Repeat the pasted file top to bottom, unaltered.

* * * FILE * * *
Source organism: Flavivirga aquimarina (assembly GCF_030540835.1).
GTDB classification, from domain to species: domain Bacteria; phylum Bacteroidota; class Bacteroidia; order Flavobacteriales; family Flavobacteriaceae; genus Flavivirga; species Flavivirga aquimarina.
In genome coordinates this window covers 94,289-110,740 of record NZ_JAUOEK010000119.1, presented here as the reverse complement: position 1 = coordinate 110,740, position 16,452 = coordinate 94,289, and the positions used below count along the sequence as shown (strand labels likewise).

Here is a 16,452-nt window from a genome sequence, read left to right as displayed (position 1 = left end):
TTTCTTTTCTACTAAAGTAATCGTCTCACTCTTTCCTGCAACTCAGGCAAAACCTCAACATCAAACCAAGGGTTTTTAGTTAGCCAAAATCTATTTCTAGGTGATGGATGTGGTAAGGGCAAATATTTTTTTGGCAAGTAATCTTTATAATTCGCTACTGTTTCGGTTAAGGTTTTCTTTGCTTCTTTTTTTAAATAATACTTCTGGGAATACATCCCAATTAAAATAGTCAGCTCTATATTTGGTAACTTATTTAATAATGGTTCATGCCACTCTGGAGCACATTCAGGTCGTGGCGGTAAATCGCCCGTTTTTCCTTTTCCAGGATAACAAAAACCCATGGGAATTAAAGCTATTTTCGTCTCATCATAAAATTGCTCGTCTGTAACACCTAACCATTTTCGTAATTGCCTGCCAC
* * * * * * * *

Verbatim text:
Source organism: Flavivirga aquimarina (assembly GCF_030540835.1).
GTDB classification, from domain to species: domain Bacteria; phylum Bacteroidota; class Bacteroidia; order Flavobacteriales; family Flavobacteriaceae; genus Flavivirga; species Flavivirga aquimarina.
In genome coordinates this window covers 94,289-110,740 of record NZ_JAUOEK010000119.1, presented here as the reverse complement: position 1 = coordinate 110,740, position 16,452 = coordinate 94,289, and the positions used below count along the sequence as shown (strand labels likewise).

Here is a 16,452-nt window from a genome sequence, read left to right as displayed (position 1 = left end):
TTTCTTTTCTACTAAAGTAATCGTCTCACTCTTTCCTGCAACTCAGGCAAAACCTCAACATCAAACCAAGGGTTTTTAGTTAGCCAAAATCTATTTCTAGGTGATGGATGTGGTAAGGGCAAATATTTTTTTGGCAAGTAATCTTTATAATTCGCTACTGTTTCGGTTAAGGTTTTCTTTGCTTCTTTTTTTAAATAATACTTCTGGGAATACATCCCAATTAAAATAGTCAGCTCTATATTTGGTAACTTATTTAATAATGGTTCATGCCACTCTGGAGCACATTCAGGTCGTGGCGGTAAATCGCCCGTTTTTCCTTTTCCAGGATAACAAAAACCCATGGGAATTAAAGCTATTTTCGTCTCATCATAAAATTGCTCGTCTGTAACACCTAACCATTTTCGTAATTGCCTGCCAC